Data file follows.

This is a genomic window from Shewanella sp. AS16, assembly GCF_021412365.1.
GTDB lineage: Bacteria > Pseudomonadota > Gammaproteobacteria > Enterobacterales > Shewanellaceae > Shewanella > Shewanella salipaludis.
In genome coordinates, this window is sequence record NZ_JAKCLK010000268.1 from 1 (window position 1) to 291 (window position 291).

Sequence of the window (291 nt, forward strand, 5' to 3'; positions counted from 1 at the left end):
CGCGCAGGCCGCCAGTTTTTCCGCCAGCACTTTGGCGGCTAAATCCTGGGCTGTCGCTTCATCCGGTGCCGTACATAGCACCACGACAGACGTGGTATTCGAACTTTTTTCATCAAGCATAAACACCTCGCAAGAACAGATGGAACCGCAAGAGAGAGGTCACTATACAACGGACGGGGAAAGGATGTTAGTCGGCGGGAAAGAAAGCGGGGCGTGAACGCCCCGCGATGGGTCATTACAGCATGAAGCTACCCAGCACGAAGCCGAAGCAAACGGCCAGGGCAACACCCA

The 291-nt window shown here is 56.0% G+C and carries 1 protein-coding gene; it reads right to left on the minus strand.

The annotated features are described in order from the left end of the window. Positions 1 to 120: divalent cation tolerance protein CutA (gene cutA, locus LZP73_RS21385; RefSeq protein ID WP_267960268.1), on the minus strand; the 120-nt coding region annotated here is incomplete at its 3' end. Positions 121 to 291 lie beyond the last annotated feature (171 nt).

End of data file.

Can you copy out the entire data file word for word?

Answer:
This is a genomic window from Shewanella sp. AS16, assembly GCF_021412365.1.
GTDB lineage: Bacteria > Pseudomonadota > Gammaproteobacteria > Enterobacterales > Shewanellaceae > Shewanella > Shewanella salipaludis.
In genome coordinates, this window is sequence record NZ_JAKCLK010000268.1 from 1 (window position 1) to 291 (window position 291).

Sequence of the window (291 nt, forward strand, 5' to 3'; positions counted from 1 at the left end):
CGCGCAGGCCGCCAGTTTTTCCGCCAGCACTTTGGCGGCTAAATCCTGGGCTGTCGCTTCATCCGGTGCCGTACATAGCACCACGACAGACGTGGTATTCGAACTTTTTTCATCAAGCATAAACACCTCGCAAGAACAGATGGAACCGCAAGAGAGAGGTCACTATACAACGGACGGGGAAAGGATGTTAGTCGGCGGGAAAGAAAGCGGGGCGTGAACGCCCCGCGATGGGTCATTACAGCATGAAGCTACCCAGCACGAAGCCGAAGCAAACGGCCAGGGCAACACCCA

The 291-nt window shown here is 56.0% G+C and carries 1 protein-coding gene; it reads right to left on the minus strand.

The annotated features are described in order from the left end of the window. Positions 1 to 120: divalent cation tolerance protein CutA (gene cutA, locus LZP73_RS21385; RefSeq protein ID WP_267960268.1), on the minus strand; the 120-nt coding region annotated here is incomplete at its 3' end. Positions 121 to 291 lie beyond the last annotated feature (171 nt).